British soldiers suspected of heroin trafficking ring

The Sunday Times

Detectives are investigating a suspected heroin trafficking ring among British soldiers serving in Afghanistan.

The inquiry centres on British and Canadian troops based at Camp Bastion and Kandahar, the two main airports ferrying military personnel in and out of the country. Army chiefs are so concerned that they have ordered an increase in checks on troops returning from frontline duties.

This includes greater use of sniffer dogs, body and luggage searches and other covert monitoring at RAF Brize Norton, in Oxfordshire, the military airport from which up to 700 troops return each week.

The checks are so extensive that the Ministry of Defence this weekend issued an apology to its personnel for the inconvenience being caused. However, it also threatened that any troops found to be caught up in the trade would be subjected to the full rigours of criminal law.

Afghanistan grows 90% of the world’s opium, the raw material which is refined into heroin. About 60% is cultivated in Helmand province, the centre of combat operations for British and other Nato troops.

The trade brings in about £2 billion a year with Taliban-backed drug lords offering farmers three times their daily wage to harvest opium poppies.

Anecdotal evidence from local drugs smugglers has for some time suggested that British troops may be involved in the trade.

The criminal inquiry began after detectives from the MoD’s special investigation branch in Hampshire were tipped off by a whistleblower that a network of British soldiers has been buying the drugs from dealers and shipping them back on military aircraft to Brize Norton.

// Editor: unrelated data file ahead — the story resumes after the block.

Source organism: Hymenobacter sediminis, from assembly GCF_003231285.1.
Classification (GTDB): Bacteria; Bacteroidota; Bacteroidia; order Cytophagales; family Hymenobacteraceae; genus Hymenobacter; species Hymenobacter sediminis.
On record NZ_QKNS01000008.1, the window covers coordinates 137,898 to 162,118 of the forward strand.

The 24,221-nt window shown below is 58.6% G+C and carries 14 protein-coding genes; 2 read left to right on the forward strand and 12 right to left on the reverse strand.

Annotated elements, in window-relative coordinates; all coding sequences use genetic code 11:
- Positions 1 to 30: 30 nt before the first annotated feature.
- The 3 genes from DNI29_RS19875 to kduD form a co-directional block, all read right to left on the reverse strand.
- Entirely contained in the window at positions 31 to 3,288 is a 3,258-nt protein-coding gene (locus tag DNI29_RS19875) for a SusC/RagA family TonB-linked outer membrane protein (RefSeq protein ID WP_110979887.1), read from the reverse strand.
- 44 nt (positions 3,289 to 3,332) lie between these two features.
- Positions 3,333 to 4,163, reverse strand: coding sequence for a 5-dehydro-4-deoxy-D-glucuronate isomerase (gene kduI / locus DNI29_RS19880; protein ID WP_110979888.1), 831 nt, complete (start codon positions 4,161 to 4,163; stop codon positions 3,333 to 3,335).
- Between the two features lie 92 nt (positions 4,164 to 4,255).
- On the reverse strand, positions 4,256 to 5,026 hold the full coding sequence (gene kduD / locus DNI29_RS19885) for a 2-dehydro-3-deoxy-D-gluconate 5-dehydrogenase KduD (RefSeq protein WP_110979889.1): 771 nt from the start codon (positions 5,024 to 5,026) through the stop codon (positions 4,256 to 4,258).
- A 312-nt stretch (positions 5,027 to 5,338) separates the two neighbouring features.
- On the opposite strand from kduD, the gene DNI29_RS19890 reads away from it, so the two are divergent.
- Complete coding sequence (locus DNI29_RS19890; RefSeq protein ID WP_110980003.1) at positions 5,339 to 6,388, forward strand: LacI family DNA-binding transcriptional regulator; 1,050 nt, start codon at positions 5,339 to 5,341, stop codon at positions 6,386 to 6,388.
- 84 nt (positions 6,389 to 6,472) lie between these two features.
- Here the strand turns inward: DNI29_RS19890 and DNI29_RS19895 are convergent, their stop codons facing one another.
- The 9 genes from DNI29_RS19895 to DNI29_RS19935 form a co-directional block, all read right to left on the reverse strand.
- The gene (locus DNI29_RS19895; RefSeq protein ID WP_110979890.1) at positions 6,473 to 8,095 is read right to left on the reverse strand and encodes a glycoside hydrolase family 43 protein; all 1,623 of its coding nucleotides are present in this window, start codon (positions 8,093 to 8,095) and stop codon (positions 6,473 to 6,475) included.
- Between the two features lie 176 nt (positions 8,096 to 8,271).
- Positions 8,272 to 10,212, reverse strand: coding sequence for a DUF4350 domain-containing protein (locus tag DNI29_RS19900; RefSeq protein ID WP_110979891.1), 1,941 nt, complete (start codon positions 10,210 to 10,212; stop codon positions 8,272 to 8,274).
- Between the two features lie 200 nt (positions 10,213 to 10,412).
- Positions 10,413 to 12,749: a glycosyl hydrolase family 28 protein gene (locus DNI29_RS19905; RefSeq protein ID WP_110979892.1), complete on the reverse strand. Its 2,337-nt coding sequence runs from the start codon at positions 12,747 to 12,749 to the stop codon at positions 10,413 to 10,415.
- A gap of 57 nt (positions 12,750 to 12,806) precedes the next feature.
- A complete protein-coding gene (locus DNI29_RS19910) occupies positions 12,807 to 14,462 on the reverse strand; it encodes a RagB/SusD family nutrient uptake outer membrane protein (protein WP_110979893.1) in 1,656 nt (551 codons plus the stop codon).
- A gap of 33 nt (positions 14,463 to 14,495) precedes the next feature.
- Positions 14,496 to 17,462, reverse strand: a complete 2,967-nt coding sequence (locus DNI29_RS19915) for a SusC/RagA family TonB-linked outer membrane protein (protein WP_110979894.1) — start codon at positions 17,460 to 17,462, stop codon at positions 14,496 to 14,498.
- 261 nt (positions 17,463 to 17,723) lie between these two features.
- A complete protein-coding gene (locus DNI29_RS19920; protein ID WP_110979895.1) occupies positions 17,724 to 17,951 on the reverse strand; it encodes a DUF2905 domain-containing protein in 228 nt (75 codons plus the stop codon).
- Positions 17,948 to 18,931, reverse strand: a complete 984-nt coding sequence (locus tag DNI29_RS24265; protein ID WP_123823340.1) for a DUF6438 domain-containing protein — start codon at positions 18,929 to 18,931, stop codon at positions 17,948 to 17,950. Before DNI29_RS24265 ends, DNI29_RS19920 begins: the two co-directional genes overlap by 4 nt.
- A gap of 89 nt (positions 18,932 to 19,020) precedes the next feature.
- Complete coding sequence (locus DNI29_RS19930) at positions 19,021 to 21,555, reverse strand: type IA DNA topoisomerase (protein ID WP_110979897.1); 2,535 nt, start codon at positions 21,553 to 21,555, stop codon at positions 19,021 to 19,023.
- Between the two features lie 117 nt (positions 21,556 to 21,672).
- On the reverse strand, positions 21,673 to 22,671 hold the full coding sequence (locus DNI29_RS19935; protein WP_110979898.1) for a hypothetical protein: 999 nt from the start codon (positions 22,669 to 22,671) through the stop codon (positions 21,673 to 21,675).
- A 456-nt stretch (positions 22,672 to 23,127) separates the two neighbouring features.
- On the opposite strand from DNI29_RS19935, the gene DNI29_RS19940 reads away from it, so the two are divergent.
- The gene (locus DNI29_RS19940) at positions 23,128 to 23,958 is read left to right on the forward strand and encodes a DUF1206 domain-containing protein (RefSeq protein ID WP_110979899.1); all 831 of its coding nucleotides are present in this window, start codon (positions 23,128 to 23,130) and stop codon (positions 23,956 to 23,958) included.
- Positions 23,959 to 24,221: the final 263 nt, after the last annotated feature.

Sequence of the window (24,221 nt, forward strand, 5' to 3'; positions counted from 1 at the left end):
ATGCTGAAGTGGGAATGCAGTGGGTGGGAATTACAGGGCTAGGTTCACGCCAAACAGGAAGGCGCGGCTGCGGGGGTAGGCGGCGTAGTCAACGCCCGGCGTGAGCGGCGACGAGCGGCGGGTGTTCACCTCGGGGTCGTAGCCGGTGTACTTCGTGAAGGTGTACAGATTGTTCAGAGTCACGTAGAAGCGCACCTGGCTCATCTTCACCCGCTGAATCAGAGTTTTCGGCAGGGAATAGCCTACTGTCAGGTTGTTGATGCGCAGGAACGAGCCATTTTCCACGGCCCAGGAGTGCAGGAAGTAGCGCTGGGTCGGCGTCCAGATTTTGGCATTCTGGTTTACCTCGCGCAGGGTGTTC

The MoD said this weekend that it was investigating the allegations and had acted immediately to target soldiers who tried to smuggle drugs back from Afghanistan.

A spokesman said: “We take any such reports very seriously and we have already tightened our existing procedures, both in Afghanistan and in the UK, including through increasing the use of sniffer dogs.”

Last year The Sunday Times interviewed one 32-year-old dealer who said he had worked for an official in the Northern Alliance, an anti-Taliban organisation which funds itself through the drugs trade. The dealer, who identified himself only as Aziz, described deals he had done in Kabul.

He said: “Most of our other customers, apart from drug lords in foreign countries, are the military. The soldiers whose term of duty is about to finish, they give an order to our boss. So most of the foreigners who do these deals are the military. They buy a lot from us.

“As I have heard, they are carrying these drugs in the military airlines and they can’t be reached because they are military. They can take it to the USA or England.

“I have heard this when I first started out from the guys who referred me to my boss.”

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